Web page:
One Quiet Plunge, “an organization devoted to new music performances in the Hudson Valley,” celebrated and performed the music of Pete Seeger and Ruth Crawford Seeger in different styles of music at the Samuel Dorsky Museum. They aptly titled it, “Seegers.”
“This concert grew from the overlapping and diverging strands of Pete and Ruth Crawford’s lives,” said One Quiet Plunge director Joshua Groffman.
Pete Seeger was an iconic American folk songwriter and singer, who resided in Beacon and was well known for his songs such as “Little Boxes,” “Turn! Turn! Turn!” and “Where Have All the Flowers Gone?” He died on Jan. 27, 2014 at the age of 94.
His stepmother, Ruth Crawford Seeger, was an American composer, music teacher and musicologist during the early 20th century. She played a key part in the American modernist movement in the 1920s and the revival of American folk music. As a young pianist, Crawford Seeger was encouraged to compose original works. Some of her earliest work was composed for children. Exposed and influenced by new music, she developed her own unique style, which can be heard in “Piano Preludes (1924).”
“She was a pioneering composer and as a female composer she was the first woman to win a Guggenheim Fellowship and classical music is still a little more diverse than it could be, so the fact that there is a trailblazing female composer, I feel like that’s something to talk about and highlight that more,” Groffman said.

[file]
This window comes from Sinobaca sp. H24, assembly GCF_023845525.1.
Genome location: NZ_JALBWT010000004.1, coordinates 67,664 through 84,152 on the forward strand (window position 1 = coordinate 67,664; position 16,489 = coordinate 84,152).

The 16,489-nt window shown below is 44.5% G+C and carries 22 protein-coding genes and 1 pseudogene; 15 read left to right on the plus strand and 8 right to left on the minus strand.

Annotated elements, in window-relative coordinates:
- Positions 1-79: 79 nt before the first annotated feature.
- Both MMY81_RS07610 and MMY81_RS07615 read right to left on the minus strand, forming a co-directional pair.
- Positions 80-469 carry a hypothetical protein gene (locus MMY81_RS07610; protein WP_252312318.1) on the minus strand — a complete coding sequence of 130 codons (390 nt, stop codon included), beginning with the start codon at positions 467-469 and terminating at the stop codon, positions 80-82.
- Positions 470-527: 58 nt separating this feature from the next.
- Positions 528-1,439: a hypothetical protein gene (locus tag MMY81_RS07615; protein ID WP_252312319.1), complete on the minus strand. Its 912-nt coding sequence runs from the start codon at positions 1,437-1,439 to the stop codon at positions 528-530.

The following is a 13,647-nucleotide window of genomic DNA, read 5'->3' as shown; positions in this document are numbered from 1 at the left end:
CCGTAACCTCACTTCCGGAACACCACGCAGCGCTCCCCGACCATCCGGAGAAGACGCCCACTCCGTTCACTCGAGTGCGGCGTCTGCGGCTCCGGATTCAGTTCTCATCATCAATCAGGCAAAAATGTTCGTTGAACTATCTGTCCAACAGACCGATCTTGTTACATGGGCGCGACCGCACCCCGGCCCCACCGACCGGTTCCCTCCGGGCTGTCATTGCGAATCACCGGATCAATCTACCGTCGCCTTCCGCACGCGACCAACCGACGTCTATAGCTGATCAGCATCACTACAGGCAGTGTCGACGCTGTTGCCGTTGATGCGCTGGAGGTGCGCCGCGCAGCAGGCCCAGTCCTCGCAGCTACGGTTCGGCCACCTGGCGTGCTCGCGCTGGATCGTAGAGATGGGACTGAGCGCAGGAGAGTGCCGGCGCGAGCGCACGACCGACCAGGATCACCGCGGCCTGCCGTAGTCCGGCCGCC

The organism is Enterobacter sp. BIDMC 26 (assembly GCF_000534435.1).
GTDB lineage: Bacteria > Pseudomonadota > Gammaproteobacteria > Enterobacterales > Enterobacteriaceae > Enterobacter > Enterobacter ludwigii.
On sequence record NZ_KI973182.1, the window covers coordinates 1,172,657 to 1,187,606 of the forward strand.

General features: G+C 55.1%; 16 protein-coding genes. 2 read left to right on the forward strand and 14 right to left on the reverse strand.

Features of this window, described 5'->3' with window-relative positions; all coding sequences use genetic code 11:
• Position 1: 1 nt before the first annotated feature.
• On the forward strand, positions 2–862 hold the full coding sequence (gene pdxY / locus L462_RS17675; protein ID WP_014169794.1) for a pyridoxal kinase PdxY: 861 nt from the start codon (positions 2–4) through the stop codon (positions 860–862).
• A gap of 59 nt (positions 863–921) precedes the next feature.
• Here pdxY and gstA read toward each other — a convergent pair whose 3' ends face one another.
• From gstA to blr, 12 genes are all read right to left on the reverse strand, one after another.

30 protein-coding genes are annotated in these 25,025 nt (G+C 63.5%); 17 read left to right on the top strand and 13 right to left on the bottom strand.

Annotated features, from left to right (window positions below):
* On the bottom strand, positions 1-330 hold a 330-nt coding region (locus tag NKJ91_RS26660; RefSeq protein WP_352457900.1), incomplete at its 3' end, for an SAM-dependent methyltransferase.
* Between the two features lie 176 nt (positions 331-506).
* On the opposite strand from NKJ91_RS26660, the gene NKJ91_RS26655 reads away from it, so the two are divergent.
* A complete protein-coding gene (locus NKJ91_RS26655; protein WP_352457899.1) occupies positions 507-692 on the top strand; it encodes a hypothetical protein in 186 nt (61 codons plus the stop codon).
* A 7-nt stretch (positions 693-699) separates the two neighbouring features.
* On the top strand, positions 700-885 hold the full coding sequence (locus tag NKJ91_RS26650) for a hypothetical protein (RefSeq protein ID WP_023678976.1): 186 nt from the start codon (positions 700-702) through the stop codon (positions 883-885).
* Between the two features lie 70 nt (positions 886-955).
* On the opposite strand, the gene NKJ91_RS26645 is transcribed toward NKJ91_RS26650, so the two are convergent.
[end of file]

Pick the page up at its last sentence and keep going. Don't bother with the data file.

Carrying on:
Projected on the walls behind the performers were two videos produced by students. FlowrPowr by Anneli Goeller was based off of Pete Seeger’s environmental activism in the Hudson Valley and his song “Where Have All the Flowers Gone?,” and turn! turn! turn! by Gabriel Chalfin-Piney, Emily Glascott and John Owens was a collection of film footage of places shared by Seeger.
Performing the music was Groffman on banjo, music faculty member Bob Lukmoski on electronics, Amy Cassiere on oboe and Chris Beroes-Haigis on cello. They played six of the Seegers’ music, including “Towards the Horizon” from Bridge Music, “Clap Your Hands, no. 1-5,” “Diaphonic Suite No. 4,” “Developing Variations on ‘Sweet Water Rolling,’” “Lineage” and “Landfall” from Bridge Music.
“[The concert] was built around Ruth Crawford Seeger’s ‘Diaphonic Suite,’ which was for cello and oboe, so I knew I wanted to do that piece and then there were new commissioned pieces by Gabriel Lubell and Nathan Hall for cello and oboe solos,” Groffman said. “Banjo is just so associated with Pete Seeger that I wanted to have the sound of the banjo without having traditional banjo music.”
The most intriguing piece was Lineage by Nathan Hall, which was written as a three-movement cello solo. Each movement is titled and related to a different aspect of Ruth Crawford’s legacy.
“The first movement, ‘Modernist,’ examines her early career as an ‘ultra-modern.’ ‘An Editor, A Collaborator,’ grows from her later work on folksong. The third movement, ‘My Son Peter,’ sets a text by Pete to original music,” states Groffman in the program notes.
Beroes-Haigis bowed on his cello with passion and emotion, crescendoing and decrescendoing to paint Crawford Seeger’s life through his musicality, especially in the second movement. The third movement incorporated the words to Pete Seeger’s song “Last Train to Nuremberg.” Beroes-Haigis used a bowing method called tremolo, or rapid back and forth movement of the same note, and sang at the same time.
“Who held the rifle? / Who gave the orders? / Who planned the campaign to lay waste to the land? / Who manufactured the bullet? / Who paid the taxes? / Tell me, is that blood upon my hands? / Last train to Nuremberg!”
“There was this really cool concert to be made at the connection between folk music and political activism and environmental activism and then classical music, which is often very divorced from all of those things,” Groffman said.